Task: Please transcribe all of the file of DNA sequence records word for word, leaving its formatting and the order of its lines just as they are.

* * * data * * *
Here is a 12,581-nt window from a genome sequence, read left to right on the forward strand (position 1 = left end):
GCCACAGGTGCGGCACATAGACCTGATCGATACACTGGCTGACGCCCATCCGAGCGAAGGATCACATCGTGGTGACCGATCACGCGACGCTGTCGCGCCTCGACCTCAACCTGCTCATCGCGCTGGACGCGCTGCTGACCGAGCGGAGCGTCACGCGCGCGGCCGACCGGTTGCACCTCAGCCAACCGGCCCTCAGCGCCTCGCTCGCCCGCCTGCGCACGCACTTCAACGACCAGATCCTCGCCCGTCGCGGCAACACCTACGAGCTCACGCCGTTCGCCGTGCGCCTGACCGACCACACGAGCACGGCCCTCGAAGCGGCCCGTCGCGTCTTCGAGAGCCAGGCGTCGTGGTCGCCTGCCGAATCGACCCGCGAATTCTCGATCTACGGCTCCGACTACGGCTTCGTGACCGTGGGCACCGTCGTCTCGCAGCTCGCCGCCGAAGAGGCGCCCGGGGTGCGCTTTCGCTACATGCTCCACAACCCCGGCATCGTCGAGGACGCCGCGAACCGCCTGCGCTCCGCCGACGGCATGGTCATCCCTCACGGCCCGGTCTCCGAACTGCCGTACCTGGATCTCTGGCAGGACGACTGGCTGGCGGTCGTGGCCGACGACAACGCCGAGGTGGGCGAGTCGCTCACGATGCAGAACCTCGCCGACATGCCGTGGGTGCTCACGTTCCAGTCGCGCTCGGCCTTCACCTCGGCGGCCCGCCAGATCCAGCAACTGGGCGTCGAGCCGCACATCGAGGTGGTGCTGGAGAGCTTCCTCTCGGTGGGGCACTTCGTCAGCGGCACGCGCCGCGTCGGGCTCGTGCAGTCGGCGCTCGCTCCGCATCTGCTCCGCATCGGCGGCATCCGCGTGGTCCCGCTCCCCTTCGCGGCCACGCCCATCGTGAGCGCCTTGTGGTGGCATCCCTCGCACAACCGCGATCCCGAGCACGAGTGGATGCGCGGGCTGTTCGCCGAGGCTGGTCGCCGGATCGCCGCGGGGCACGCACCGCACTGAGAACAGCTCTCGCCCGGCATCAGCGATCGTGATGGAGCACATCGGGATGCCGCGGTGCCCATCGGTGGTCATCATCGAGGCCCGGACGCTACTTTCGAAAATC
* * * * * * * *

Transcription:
Here is a 12,581-nt window from a genome sequence, read left to right on the forward strand (position 1 = left end):
GCCACAGGTGCGGCACATAGACCTGATCGATACACTGGCTGACGCCCATCCGAGCGAAGGATCACATCGTGGTGACCGATCACGCGACGCTGTCGCGCCTCGACCTCAACCTGCTCATCGCGCTGGACGCGCTGCTGACCGAGCGGAGCGTCACGCGCGCGGCCGACCGGTTGCACCTCAGCCAACCGGCCCTCAGCGCCTCGCTCGCCCGCCTGCGCACGCACTTCAACGACCAGATCCTCGCCCGTCGCGGCAACACCTACGAGCTCACGCCGTTCGCCGTGCGCCTGACCGACCACACGAGCACGGCCCTCGAAGCGGCCCGTCGCGTCTTCGAGAGCCAGGCGTCGTGGTCGCCTGCCGAATCGACCCGCGAATTCTCGATCTACGGCTCCGACTACGGCTTCGTGACCGTGGGCACCGTCGTCTCGCAGCTCGCCGCCGAAGAGGCGCCCGGGGTGCGCTTTCGCTACATGCTCCACAACCCCGGCATCGTCGAGGACGCCGCGAACCGCCTGCGCTCCGCCGACGGCATGGTCATCCCTCACGGCCCGGTCTCCGAACTGCCGTACCTGGATCTCTGGCAGGACGACTGGCTGGCGGTCGTGGCCGACGACAACGCCGAGGTGGGCGAGTCGCTCACGATGCAGAACCTCGCCGACATGCCGTGGGTGCTCACGTTCCAGTCGCGCTCGGCCTTCACCTCGGCGGCCCGCCAGATCCAGCAACTGGGCGTCGAGCCGCACATCGAGGTGGTGCTGGAGAGCTTCCTCTCGGTGGGGCACTTCGTCAGCGGCACGCGCCGCGTCGGGCTCGTGCAGTCGGCGCTCGCTCCGCATCTGCTCCGCATCGGCGGCATCCGCGTGGTCCCGCTCCCCTTCGCGGCCACGCCCATCGTGAGCGCCTTGTGGTGGCATCCCTCGCACAACCGCGATCCCGAGCACGAGTGGATGCGCGGGCTGTTCGCCGAGGCTGGTCGCCGGATCGCCGCGGGGCACGCACCGCACTGAGAACAGCTCTCGCCCGGCATCAGCGATCGTGATGGAGCACATCGGGATGCCGCGGTGCCCATCGGTGGTCATCATCGAGGCCCGGACGCTACTTTCGAAAATC